The Supreme Court on Monday pushed all cases related to Jammu and Kashmir to Tuesday, saying it doesn't have time, courtesy the Ayodhya dispute.
All matters related to the erstwhile state of J&K will now be heard by a constitutional bench, headed by Justice NV Ramana.
"We do not have time to hear so many matters," Chief Justice of India Ranjan Gogoi remarked.
The decision was taken by a bench, headed by CJI Gogoi, and including Justices SA Bobde and SA Nazeer.
All the aforementioned judges are part of the constitutional bench, hearing Ayodhya dispute on a daily basis.
After the order, the Kashmir bench, also including Justices Sanjay Kishan Kaul, R Subhash Reddy, Bhushan Gavai and Surya Kant, will begin hearings from October 1.
To recall, restrictions were imposed in Jammu and Kashmir on August 5, to "prepare" it for the Centre's massive decision to abrogate Article 370 and split the border state into two UTs.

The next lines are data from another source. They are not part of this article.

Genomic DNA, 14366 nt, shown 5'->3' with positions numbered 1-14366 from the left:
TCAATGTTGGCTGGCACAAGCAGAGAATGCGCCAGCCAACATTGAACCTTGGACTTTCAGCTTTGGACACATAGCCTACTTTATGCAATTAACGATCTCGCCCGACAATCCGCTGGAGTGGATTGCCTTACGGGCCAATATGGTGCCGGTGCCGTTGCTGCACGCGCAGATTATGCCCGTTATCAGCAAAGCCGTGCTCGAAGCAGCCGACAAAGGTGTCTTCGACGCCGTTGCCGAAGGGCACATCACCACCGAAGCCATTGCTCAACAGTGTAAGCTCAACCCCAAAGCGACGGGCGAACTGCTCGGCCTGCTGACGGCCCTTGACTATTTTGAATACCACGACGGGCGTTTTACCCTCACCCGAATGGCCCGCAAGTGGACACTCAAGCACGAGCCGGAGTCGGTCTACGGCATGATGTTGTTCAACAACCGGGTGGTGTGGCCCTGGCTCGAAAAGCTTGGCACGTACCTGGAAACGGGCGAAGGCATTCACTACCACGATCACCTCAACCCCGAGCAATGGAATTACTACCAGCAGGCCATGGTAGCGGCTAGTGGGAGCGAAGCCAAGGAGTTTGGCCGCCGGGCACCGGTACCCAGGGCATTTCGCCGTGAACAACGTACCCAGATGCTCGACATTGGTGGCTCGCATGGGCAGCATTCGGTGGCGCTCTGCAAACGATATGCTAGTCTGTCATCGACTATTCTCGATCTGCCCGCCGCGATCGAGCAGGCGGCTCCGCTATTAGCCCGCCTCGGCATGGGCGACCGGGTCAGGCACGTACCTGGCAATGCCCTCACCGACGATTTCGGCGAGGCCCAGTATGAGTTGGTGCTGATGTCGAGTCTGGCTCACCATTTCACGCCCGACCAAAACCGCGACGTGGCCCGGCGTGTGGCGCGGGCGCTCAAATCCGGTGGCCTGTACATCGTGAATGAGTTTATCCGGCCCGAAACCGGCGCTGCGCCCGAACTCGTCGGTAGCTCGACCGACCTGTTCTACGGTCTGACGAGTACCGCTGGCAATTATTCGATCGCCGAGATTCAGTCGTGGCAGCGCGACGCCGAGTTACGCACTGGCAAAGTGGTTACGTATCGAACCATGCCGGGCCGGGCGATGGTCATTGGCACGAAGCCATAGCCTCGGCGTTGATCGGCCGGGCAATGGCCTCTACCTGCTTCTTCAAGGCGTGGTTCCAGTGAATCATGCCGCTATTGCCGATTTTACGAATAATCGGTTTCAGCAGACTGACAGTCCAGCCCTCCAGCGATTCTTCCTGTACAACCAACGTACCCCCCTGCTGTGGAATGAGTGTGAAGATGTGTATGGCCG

The blackout stopped residents from contacting their loved ones or roaming about on the streets.
Though Centre has claimed things are normal in the area, reports claim otherwise.
The pleas which will now be heard by the "Kashmir bench" include the one filed by journalist Anuradha Bhasin, regarding the curbs on media movement.
Another PIL which will be taken up relates to alleged illegal detention of minors.
The J&K Juvenile Justice Committee has already submitted a report regarding these allegations, CJI Gogoi said. The committee was asked for the report two weeks ago.
Earlier in the day, SC disposed of a plea filed by Rajya Sabha MP Vaiko concerning the detention of NC stalwart Farooq Abdullah, booked under stringent Public Safety Act (PSA).
The MDMK leader wanted his friend to be produced at the SC and filed a habeas corpus petition.
Considering the charges on Abdullah, SC asked Vaiko to approach an appropriate bench.
Pertinently, SC is hoping to wrap up Ayodhya hearings by October 18, so that the verdict is delivered before November 17, when CJI Gogoi retires.
When daily hearings fell short, SC decided to dedicate one extra hour to the case every day.
This is the first time the sensitive case has progressed so far in SC, where it has been languishing for years.
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